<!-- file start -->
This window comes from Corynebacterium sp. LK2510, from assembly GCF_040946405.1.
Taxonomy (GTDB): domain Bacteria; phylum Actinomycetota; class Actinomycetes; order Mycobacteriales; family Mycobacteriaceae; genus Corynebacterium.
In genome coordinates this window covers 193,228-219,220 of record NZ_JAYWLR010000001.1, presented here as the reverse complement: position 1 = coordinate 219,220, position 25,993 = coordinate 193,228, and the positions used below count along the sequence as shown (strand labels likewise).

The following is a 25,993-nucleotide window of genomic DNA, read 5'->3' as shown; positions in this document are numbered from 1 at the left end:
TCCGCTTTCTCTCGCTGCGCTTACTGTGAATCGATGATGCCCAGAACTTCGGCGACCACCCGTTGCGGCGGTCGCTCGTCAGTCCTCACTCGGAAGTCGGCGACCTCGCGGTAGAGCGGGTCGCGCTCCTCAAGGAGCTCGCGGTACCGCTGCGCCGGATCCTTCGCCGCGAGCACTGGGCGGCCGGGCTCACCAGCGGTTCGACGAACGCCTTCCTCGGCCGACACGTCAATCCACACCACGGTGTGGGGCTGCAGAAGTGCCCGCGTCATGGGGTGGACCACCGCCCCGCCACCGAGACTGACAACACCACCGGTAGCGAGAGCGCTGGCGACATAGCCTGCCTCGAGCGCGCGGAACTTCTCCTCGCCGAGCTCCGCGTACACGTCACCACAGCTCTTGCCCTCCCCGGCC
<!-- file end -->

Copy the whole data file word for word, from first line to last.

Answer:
This window comes from Corynebacterium sp. LK2510, from assembly GCF_040946405.1.
Taxonomy (GTDB): domain Bacteria; phylum Actinomycetota; class Actinomycetes; order Mycobacteriales; family Mycobacteriaceae; genus Corynebacterium.
In genome coordinates this window covers 193,228-219,220 of record NZ_JAYWLR010000001.1, presented here as the reverse complement: position 1 = coordinate 219,220, position 25,993 = coordinate 193,228, and the positions used below count along the sequence as shown (strand labels likewise).

The following is a 25,993-nucleotide window of genomic DNA, read 5'->3' as shown; positions in this document are numbered from 1 at the left end:
TCCGCTTTCTCTCGCTGCGCTTACTGTGAATCGATGATGCCCAGAACTTCGGCGACCACCCGTTGCGGCGGTCGCTCGTCAGTCCTCACTCGGAAGTCGGCGACCTCGCGGTAGAGCGGGTCGCGCTCCTCAAGGAGCTCGCGGTACCGCTGCGCCGGATCCTTCGCCGCGAGCACTGGGCGGCCGGGCTCACCAGCGGTTCGACGAACGCCTTCCTCGGCCGACACGTCAATCCACACCACGGTGTGGGGCTGCAGAAGTGCCCGCGTCATGGGGTGGACCACCGCCCCGCCACCGAGACTGACAACACCACCGGTAGCGAGAGCGCTGGCGACATAGCCTGCCTCGAGCGCGCGGAACTTCTCCTCGCCGAGCTCCGCGTACACGTCACCACAGCTCTTGCCCTCCCCGGCC